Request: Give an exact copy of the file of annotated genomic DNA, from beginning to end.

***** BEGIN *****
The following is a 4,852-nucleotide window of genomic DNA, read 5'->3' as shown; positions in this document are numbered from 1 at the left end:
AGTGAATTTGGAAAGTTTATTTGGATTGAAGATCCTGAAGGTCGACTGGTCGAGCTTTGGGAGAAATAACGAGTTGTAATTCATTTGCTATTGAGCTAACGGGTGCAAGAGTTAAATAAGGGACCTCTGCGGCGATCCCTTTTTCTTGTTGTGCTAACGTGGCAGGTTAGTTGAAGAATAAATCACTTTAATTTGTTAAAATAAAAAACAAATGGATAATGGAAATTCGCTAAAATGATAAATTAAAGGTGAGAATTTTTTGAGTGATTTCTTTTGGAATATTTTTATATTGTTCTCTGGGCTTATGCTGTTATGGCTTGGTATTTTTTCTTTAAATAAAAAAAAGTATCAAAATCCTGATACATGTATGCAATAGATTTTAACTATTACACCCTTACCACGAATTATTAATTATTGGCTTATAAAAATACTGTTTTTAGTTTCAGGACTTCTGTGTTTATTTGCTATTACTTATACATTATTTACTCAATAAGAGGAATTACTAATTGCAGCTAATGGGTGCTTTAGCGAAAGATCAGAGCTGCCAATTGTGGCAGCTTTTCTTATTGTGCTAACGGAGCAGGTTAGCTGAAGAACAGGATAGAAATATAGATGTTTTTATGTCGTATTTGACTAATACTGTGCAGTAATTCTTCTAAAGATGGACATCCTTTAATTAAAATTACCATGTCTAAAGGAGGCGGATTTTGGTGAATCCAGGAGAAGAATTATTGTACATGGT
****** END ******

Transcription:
The following is a 4,852-nucleotide window of genomic DNA, read 5'->3' as shown; positions in this document are numbered from 1 at the left end:
AGTGAATTTGGAAAGTTTATTTGGATTGAAGATCCTGAAGGTCGACTGGTCGAGCTTTGGGAGAAATAACGAGTTGTAATTCATTTGCTATTGAGCTAACGGGTGCAAGAGTTAAATAAGGGACCTCTGCGGCGATCCCTTTTTCTTGTTGTGCTAACGTGGCAGGTTAGTTGAAGAATAAATCACTTTAATTTGTTAAAATAAAAAACAAATGGATAATGGAAATTCGCTAAAATGATAAATTAAAGGTGAGAATTTTTTGAGTGATTTCTTTTGGAATATTTTTATATTGTTCTCTGGGCTTATGCTGTTATGGCTTGGTATTTTTTCTTTAAATAAAAAAAAGTATCAAAATCCTGATACATGTATGCAATAGATTTTAACTATTACACCCTTACCACGAATTATTAATTATTGGCTTATAAAAATACTGTTTTTAGTTTCAGGACTTCTGTGTTTATTTGCTATTACTTATACATTATTTACTCAATAAGAGGAATTACTAATTGCAGCTAATGGGTGCTTTAGCGAAAGATCAGAGCTGCCAATTGTGGCAGCTTTTCTTATTGTGCTAACGGAGCAGGTTAGCTGAAGAACAGGATAGAAATATAGATGTTTTTATGTCGTATTTGACTAATACTGTGCAGTAATTCTTCTAAAGATGGACATCCTTTAATTAAAATTACCATGTCTAAAGGAGGCGGATTTTGGTGAATCCAGGAGAAGAATTATTGTACATGGT